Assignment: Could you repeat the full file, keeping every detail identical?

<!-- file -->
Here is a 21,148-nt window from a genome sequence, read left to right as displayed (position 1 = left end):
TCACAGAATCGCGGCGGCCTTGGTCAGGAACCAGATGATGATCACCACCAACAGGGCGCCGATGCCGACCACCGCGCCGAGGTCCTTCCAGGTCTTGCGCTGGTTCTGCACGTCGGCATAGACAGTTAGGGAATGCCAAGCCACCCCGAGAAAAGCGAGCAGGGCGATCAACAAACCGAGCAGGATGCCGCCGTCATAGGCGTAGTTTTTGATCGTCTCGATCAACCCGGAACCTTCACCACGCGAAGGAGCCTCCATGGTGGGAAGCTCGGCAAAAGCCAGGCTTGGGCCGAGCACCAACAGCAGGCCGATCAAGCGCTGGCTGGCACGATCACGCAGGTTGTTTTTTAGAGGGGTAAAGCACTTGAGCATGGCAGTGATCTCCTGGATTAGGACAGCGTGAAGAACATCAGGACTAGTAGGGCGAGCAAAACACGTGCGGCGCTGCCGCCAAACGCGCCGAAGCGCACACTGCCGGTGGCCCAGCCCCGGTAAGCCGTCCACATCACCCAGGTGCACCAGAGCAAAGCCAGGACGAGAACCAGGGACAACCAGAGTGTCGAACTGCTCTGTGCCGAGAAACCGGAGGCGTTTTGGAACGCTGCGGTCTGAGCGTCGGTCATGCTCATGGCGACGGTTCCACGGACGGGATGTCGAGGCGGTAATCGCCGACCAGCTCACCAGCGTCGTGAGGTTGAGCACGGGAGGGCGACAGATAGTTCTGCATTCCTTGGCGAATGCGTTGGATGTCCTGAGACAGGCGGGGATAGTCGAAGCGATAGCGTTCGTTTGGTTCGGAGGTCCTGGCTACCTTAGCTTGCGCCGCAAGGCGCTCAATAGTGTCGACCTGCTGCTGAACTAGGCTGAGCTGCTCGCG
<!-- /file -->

Here is a 21,148-nt window from a genome sequence, read left to right as displayed (position 1 = left end):
TCACAGAATCGCGGCGGCCTTGGTCAGGAACCAGATGATGATCACCACCAACAGGGCGCCGATGCCGACCACCGCGCCGAGGTCCTTCCAGGTCTTGCGCTGGTTCTGCACGTCGGCATAGACAGTTAGGGAATGCCAAGCCACCCCGAGAAAAGCGAGCAGGGCGATCAACAAACCGAGCAGGATGCCGCCGTCATAGGCGTAGTTTTTGATCGTCTCGATCAACCCGGAACCTTCACCACGCGAAGGAGCCTCCATGGTGGGAAGCTCGGCAAAAGCCAGGCTTGGGCCGAGCACCAACAGCAGGCCGATCAAGCGCTGGCTGGCACGATCACGCAGGTTGTTTTTTAGAGGGGTAAAGCACTTGAGCATGGCAGTGATCTCCTGGATTAGGACAGCGTGAAGAACATCAGGACTAGTAGGGCGAGCAAAACACGTGCGGCGCTGCCGCCAAACGCGCCGAAGCGCACACTGCCGGTGGCCCAGCCCCGGTAAGCCGTCCACATCACCCAGGTGCACCAGAGCAAAGCCAGGACGAGAACCAGGGACAACCAGAGTGTCGAACTGCTCTGTGCCGAGAAACCGGAGGCGTTTTGGAACGCTGCGGTCTGAGCGTCGGTCATGCTCATGGCGACGGTTCCACGGACGGGATGTCGAGGCGGTAATCGCCGACCAGCTCACCAGCGTCGTGAGGTTGAGCACGGGAGGGCGACAGATAGTTCTGCATTCCTTGGCGAATGCGTTGGATGTCCTGAGACAGGCGGGGATAGTCGAAGCGATAGCGTTCGTTTGGTTCGGAGGTCCTGGCTACCTTAGCTTGCGCCGCAAGGCGCTCAATAGTGTCGACCTGCTGCTGAACTAGGCTGAGCTGCTCGCG